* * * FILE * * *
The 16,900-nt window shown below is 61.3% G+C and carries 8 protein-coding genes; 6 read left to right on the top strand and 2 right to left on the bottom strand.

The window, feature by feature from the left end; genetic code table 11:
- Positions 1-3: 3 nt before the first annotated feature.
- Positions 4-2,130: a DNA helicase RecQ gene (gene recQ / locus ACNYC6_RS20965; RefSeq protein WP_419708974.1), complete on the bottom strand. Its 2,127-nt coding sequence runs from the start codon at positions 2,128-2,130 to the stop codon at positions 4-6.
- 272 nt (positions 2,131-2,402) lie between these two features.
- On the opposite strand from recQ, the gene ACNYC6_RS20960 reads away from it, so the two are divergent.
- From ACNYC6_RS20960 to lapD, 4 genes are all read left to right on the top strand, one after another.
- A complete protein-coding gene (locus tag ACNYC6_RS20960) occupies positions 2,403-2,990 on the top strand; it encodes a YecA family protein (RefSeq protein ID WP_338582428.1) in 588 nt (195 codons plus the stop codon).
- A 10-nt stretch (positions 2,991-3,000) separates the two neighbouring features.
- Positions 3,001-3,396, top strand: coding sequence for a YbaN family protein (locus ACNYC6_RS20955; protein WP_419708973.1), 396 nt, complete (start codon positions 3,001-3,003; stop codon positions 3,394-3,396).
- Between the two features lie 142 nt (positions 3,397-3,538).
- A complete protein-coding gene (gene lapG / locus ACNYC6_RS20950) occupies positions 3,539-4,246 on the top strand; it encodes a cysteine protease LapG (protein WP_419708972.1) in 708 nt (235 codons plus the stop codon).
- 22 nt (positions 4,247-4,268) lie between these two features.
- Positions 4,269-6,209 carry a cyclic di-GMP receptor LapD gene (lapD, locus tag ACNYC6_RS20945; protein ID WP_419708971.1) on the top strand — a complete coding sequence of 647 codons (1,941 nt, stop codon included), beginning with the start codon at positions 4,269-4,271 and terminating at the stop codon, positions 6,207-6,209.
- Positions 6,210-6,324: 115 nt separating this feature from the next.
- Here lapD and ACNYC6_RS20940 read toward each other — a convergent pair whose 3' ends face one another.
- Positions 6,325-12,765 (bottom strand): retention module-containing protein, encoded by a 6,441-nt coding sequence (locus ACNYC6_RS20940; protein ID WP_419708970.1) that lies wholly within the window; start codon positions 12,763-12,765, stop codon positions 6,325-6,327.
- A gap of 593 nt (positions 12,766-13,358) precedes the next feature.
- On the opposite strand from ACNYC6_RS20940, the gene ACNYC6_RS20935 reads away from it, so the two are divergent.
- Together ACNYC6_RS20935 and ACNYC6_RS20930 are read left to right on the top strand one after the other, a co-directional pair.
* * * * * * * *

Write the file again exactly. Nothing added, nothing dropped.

The 16,900-nt window shown below is 61.3% G+C and carries 8 protein-coding genes; 6 read left to right on the top strand and 2 right to left on the bottom strand.

The window, feature by feature from the left end; genetic code table 11:
- Positions 1-3: 3 nt before the first annotated feature.
- Positions 4-2,130: a DNA helicase RecQ gene (gene recQ / locus ACNYC6_RS20965; RefSeq protein WP_419708974.1), complete on the bottom strand. Its 2,127-nt coding sequence runs from the start codon at positions 2,128-2,130 to the stop codon at positions 4-6.
- 272 nt (positions 2,131-2,402) lie between these two features.
- On the opposite strand from recQ, the gene ACNYC6_RS20960 reads away from it, so the two are divergent.
- From ACNYC6_RS20960 to lapD, 4 genes are all read left to right on the top strand, one after another.
- A complete protein-coding gene (locus tag ACNYC6_RS20960) occupies positions 2,403-2,990 on the top strand; it encodes a YecA family protein (RefSeq protein ID WP_338582428.1) in 588 nt (195 codons plus the stop codon).
- A 10-nt stretch (positions 2,991-3,000) separates the two neighbouring features.
- Positions 3,001-3,396, top strand: coding sequence for a YbaN family protein (locus ACNYC6_RS20955; protein WP_419708973.1), 396 nt, complete (start codon positions 3,001-3,003; stop codon positions 3,394-3,396).
- Between the two features lie 142 nt (positions 3,397-3,538).
- A complete protein-coding gene (gene lapG / locus ACNYC6_RS20950) occupies positions 3,539-4,246 on the top strand; it encodes a cysteine protease LapG (protein WP_419708972.1) in 708 nt (235 codons plus the stop codon).
- 22 nt (positions 4,247-4,268) lie between these two features.
- Positions 4,269-6,209 carry a cyclic di-GMP receptor LapD gene (lapD, locus tag ACNYC6_RS20945; protein ID WP_419708971.1) on the top strand — a complete coding sequence of 647 codons (1,941 nt, stop codon included), beginning with the start codon at positions 4,269-4,271 and terminating at the stop codon, positions 6,207-6,209.
- Positions 6,210-6,324: 115 nt separating this feature from the next.
- Here lapD and ACNYC6_RS20940 read toward each other — a convergent pair whose 3' ends face one another.
- Positions 6,325-12,765 (bottom strand): retention module-containing protein, encoded by a 6,441-nt coding sequence (locus ACNYC6_RS20940; protein ID WP_419708970.1) that lies wholly within the window; start codon positions 12,763-12,765, stop codon positions 6,325-6,327.
- A gap of 593 nt (positions 12,766-13,358) precedes the next feature.
- On the opposite strand from ACNYC6_RS20940, the gene ACNYC6_RS20935 reads away from it, so the two are divergent.
- Together ACNYC6_RS20935 and ACNYC6_RS20930 are read left to right on the top strand one after the other, a co-directional pair.